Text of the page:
Some Thoughts on Surge Pricing

I am sympathetic to Uber’s basic argument that surge pricing is the market at work as (a) nobody is being forced to take an Uber and (b) raising prices puts more Ubers out on the street. On Saturday evening, close to the height of the storm I had to go to the Upper East Side to pick up one of our kids. I quickly decided to take the subway which was running on time and only cost $2.50 each way, even though that meant I had to walk about a dozen blocks in the storm. As an avid skier and lover of snowstorms the latter was just a question of bundling up which I did. The walk through a deserted Upper East Side was in fact magical.

But once you dig a bit deeper there are a couple of things worth examining. The first is whether or not people are good judges of what a 10x surge means. I for one would be interested in seeing the results of an AB test that compares announcing a surge multiplier with asking people to also put their destination in and then giving them a fare estimate. My gut is that quite a few people will say “yes” to 10x but “no” when they see $250. Now you might say tough noogies — they should have figured it out but we are creatures full of cognitive biases and so appealing to strict rationality in your customers may be a mistake. Fortunately, this would seem to be easily AB testable.

The second point is a bit more technical but equally important. A uniform price mechanism works extremely well with commodities which have a single unified market. As price goes up supply increases and demand drops until the two are in balance. With transportation the situation is trickier thought because during a snow storm an Uber that’s in downtown is not really relevant for someone trying to get a ride in uptown. It is not one market but many local mini-markets. In some of these it is likely that demand exceeds supply at any price level (supply simply doesn’t have enough elasticity). In those instances price increases do more to transfer wealth than to clear the market. By the way, I am not making a value judgement here — just clarifying the economics.

In this context it is worth mentioning that the fixed base charge and per mile incremental charge on taxis is also deeply flawed. It is not really effective to ask a taxi driver to work for the same rate at night in a snow storm as on a sunny afternoon (which is why there were very few taxis on the road). There are no really easy answers here and this is very much a debate worth having as long as we are willing to get down into the nitty gritty of it.

Posted: 19th December 2013Comments
Tags:  markets economics uber pricing surge

Sandy And NYC: It’s All About the Surge

Our kids have been super excited since yesterday afternoon that school has been canceled  for today.  Waking up this morning and looking around they were a bit surprised to see that it seemed to be neither blowing nor even raining outside.  That got us into a good conversation about why Sandy is a dangerous storm for New York City.  In the Northern hemisphere hurricanes rotate counter clockwise due to the Coriolis force.  With the center of the storm supposed to be passing South of us, that means we have very strong onshore winds.  These winds essentially push the ocean towards the city.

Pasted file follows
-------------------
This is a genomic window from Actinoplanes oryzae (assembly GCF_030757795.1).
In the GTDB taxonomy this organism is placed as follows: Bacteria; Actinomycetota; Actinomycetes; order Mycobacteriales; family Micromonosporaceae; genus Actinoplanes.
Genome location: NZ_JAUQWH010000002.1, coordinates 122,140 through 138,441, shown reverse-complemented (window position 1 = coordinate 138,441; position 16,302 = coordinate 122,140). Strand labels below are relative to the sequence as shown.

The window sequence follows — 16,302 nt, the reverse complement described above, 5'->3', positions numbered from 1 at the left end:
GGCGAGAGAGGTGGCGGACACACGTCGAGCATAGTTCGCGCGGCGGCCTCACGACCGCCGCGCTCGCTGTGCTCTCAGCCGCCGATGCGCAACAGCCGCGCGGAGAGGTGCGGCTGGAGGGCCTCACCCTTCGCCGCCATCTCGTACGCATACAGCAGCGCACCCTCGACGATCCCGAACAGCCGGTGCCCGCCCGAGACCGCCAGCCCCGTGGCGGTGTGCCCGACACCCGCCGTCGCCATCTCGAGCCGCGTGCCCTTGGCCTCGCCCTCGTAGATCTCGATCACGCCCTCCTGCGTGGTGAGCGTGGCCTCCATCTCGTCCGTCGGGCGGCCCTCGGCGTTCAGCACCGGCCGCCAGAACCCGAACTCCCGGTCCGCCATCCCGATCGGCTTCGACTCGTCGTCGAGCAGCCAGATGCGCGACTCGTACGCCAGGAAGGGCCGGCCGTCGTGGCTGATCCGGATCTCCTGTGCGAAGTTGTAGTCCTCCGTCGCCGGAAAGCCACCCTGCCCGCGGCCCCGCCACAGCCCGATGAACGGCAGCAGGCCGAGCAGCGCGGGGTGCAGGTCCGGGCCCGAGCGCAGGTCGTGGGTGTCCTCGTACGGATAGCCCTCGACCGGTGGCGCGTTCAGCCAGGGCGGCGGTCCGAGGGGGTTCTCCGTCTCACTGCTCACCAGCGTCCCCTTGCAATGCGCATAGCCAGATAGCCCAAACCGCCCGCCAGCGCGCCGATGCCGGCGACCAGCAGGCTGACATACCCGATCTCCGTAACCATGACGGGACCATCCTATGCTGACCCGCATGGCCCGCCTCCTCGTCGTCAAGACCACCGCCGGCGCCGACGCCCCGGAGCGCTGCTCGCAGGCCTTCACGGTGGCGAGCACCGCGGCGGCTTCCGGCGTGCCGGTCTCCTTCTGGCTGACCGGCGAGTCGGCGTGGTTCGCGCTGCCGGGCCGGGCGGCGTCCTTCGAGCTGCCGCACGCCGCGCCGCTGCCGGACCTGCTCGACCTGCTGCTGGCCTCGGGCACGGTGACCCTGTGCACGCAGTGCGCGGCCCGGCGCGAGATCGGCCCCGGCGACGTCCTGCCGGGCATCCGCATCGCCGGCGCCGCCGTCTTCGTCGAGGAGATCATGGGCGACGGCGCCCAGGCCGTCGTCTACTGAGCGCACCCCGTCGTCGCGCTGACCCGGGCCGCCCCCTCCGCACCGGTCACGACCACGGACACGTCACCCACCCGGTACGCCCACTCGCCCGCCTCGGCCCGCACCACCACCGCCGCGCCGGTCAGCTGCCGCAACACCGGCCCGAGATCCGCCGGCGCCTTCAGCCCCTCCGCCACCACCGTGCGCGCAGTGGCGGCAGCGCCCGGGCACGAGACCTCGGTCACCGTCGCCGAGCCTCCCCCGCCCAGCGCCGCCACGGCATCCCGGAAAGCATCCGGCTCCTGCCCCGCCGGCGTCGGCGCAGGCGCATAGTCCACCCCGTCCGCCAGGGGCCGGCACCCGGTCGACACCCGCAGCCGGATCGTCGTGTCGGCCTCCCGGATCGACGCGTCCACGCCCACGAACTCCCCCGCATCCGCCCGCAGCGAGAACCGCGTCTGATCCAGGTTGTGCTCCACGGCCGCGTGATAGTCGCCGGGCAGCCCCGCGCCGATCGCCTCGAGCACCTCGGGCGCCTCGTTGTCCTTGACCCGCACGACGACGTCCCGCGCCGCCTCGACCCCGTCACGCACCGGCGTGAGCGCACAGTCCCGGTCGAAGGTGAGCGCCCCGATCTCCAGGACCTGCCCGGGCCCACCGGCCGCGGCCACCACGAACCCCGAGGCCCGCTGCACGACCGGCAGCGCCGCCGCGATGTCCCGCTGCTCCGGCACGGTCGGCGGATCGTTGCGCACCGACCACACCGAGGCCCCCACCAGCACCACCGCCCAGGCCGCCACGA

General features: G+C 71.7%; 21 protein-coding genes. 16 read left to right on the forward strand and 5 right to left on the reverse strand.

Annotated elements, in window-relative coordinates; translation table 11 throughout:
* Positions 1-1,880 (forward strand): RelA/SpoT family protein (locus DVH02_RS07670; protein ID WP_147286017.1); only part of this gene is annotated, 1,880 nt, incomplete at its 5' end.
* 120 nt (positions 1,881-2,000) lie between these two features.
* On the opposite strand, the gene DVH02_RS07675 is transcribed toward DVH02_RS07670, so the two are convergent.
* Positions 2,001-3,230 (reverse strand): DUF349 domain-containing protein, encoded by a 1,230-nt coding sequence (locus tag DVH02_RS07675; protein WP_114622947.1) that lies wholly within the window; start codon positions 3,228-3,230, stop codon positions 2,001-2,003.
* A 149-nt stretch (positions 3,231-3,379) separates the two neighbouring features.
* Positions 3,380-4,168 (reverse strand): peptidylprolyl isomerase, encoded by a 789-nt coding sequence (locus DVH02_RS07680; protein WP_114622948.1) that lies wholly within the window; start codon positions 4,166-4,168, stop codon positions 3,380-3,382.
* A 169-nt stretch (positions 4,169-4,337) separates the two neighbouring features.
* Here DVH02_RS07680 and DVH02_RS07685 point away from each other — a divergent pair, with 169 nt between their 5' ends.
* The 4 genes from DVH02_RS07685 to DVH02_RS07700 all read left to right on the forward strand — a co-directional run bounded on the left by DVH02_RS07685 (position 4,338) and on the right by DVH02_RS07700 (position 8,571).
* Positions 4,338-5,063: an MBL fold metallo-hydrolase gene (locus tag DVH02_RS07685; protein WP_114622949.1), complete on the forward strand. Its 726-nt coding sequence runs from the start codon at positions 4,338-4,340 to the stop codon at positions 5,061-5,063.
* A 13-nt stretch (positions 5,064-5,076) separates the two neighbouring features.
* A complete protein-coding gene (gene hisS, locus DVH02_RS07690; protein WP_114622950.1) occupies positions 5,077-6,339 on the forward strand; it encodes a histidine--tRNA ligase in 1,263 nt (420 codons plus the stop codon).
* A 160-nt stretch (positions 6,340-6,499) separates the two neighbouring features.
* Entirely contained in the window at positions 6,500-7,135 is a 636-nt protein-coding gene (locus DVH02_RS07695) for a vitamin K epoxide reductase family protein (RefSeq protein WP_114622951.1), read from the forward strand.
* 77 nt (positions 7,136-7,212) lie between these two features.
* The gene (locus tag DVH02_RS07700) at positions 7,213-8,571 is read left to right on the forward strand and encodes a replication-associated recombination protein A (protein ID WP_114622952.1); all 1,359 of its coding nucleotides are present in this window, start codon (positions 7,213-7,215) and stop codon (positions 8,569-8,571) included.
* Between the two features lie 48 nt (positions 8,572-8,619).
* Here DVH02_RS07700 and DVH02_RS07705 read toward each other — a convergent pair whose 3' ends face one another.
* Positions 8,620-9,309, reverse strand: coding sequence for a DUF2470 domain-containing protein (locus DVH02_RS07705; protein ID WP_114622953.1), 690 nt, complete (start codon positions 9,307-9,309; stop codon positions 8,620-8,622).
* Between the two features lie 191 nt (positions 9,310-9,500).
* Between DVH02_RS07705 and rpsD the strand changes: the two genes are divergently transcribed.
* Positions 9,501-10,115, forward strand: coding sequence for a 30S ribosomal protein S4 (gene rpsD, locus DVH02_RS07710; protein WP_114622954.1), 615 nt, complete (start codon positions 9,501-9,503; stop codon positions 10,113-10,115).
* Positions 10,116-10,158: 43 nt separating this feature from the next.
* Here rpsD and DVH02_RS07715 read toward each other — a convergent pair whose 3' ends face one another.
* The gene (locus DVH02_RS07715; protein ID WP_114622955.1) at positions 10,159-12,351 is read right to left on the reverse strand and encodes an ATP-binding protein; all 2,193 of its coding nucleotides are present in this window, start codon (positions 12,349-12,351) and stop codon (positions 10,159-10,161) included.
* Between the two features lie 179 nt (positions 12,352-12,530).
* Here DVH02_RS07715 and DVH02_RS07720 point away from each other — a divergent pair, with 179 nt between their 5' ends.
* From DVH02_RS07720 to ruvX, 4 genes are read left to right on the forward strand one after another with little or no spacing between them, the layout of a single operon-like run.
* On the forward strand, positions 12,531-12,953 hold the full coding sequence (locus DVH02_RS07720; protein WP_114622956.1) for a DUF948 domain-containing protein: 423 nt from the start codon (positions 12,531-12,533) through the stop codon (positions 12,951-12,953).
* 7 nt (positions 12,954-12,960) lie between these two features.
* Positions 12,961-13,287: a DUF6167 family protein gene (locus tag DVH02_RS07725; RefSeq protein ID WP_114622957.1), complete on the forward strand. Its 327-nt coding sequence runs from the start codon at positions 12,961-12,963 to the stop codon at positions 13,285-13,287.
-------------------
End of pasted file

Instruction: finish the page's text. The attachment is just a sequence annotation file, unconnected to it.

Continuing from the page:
So the real danger for New York City are not the wind nor the rain but the storm surge.  Think of it like the ocean rising up.  As that higher sea water level is forced into the narrow harbor it rises even more (same volume of water but less area, so greater height).  Now to get a sense of just how much water this storm is moving take a look at these tidal surge predictions which show probabilities for 6 feet or more above normal tide levels:

As you can see there is a 40-50% chance of this happening later today around Manhattan.  If you want to play around with the surge levels, you can play around with this terrifying surge predictor created by NOAA.

Now you have to keep in mind that this is surge above normal tide.  To make matters worse, tonight is a full moon and we are expecting a high high tide to begin with.  If you have been to various parts of the waterfront at high tide you know that we don’t have a lot of room to spare.  If the surge gets above that we will have flooding.  How much?  We won’t know until it actually happens, but right now the models don’t look very reassuring. We have taken our car out of the underground parking garage and put it in a parking lot and we have also started to clear out our basement.

If you want to watch the swell rising you don’t even need to leave your house.  As long as you have power and Internet, you can check out the live data from the New York Harbor buoys here (the Harbor Entrance, about 15 miles out) and here (in the Harbor, right off the Battery).  You can also see more at this handy NOAA Sandy Quick Look page that pulls a bunch of buoy data together and shows plots of normal predicted tide versus actually observed water levels.  Also shown in each chart is a purple line labeled HAT, which stands for Highest Astronomical Tide.  It’s the highest water level that has been observed in the absence of a storm.  As you can see we will be very much above that.

Good luck to all of us here in New York and along the shore.

Update: This is the Hudson already breaching its banks near the Standard Hotel (picture taken by Fred)

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Posted: 29th October 2012Comments
Tags:  hurricane Sandy New York City tides surge